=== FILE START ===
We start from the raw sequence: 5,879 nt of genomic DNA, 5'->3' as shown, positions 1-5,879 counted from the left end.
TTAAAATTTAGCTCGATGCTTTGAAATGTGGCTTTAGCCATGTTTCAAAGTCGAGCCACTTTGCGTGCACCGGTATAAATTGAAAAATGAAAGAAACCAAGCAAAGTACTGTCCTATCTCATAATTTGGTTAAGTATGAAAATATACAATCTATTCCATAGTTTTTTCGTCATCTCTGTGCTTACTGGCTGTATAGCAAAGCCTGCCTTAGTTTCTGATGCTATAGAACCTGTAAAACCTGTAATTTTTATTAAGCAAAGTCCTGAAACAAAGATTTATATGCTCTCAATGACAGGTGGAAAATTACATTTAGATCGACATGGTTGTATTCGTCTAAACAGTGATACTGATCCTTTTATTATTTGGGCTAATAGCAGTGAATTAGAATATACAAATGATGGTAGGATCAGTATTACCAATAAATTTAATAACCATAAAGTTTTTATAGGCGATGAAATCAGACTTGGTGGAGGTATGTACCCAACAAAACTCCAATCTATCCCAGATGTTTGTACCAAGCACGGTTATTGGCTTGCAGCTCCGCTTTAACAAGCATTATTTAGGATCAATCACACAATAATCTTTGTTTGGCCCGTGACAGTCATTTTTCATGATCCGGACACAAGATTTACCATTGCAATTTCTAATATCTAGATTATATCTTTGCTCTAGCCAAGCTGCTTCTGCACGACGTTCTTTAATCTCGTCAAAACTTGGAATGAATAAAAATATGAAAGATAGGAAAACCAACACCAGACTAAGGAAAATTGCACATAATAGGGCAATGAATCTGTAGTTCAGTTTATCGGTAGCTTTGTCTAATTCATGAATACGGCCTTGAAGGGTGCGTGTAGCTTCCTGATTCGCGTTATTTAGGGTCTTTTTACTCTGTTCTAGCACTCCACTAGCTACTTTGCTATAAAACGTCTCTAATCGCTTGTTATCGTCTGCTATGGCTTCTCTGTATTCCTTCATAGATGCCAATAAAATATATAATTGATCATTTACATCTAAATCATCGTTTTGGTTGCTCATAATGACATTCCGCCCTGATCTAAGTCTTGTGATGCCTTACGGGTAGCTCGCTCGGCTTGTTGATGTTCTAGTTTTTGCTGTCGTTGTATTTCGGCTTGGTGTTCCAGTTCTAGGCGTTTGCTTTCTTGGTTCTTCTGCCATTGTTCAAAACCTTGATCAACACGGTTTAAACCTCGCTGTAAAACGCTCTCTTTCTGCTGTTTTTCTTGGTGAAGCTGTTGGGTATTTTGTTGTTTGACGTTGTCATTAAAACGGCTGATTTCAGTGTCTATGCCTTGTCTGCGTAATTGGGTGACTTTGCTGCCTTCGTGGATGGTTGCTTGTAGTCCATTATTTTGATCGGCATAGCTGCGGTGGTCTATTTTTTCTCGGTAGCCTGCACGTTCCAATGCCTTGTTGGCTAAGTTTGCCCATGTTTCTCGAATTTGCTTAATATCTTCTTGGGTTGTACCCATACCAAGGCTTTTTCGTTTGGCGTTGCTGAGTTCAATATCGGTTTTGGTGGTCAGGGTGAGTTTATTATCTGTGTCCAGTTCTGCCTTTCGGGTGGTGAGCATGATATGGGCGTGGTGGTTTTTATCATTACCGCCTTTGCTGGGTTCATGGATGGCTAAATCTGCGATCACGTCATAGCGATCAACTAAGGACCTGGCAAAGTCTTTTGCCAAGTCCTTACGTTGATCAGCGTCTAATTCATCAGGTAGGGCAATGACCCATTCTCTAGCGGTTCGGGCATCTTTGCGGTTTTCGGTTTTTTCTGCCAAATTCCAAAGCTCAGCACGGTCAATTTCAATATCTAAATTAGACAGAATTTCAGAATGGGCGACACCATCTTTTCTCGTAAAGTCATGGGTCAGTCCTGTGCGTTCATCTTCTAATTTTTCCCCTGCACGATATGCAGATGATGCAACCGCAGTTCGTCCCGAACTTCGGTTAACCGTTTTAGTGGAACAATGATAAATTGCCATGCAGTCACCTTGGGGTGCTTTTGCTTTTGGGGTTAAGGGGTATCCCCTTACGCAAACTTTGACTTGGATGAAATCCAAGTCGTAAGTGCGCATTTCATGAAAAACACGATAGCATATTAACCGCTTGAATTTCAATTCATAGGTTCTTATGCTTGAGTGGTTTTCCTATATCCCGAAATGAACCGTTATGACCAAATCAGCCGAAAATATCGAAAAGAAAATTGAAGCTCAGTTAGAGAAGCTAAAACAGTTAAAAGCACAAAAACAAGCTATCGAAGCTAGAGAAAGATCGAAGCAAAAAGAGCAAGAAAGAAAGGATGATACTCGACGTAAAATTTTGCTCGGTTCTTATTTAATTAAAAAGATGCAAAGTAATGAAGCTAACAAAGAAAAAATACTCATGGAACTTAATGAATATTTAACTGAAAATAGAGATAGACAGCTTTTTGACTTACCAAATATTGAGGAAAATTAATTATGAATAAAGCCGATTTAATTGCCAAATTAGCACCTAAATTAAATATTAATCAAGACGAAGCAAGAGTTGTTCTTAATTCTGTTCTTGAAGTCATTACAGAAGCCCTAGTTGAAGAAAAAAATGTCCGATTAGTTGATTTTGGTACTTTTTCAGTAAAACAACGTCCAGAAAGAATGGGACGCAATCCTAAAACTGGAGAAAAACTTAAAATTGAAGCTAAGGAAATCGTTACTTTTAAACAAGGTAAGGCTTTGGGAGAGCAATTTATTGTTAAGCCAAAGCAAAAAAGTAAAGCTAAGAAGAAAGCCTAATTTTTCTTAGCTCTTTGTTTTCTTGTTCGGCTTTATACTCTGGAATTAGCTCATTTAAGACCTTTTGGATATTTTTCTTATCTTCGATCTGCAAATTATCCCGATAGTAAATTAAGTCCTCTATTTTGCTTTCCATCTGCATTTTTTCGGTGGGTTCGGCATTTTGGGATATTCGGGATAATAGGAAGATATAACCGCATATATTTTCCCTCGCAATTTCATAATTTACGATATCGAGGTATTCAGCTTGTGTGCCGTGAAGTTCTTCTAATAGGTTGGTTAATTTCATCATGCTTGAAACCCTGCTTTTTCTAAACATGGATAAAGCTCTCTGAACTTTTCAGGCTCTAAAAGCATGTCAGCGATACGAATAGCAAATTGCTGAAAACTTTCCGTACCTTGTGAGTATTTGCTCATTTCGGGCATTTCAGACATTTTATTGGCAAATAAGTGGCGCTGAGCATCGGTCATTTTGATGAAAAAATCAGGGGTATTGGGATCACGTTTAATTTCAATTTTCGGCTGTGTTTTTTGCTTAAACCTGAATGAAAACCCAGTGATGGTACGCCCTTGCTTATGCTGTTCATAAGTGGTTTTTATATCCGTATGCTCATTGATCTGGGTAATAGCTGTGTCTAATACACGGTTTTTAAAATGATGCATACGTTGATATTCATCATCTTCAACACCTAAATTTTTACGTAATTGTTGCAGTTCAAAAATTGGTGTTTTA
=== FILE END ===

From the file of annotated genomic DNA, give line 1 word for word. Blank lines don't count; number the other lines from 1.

We start from the raw sequence: 5,879 nt of genomic DNA, 5'->3' as shown, positions 1-5,879 counted from the left end.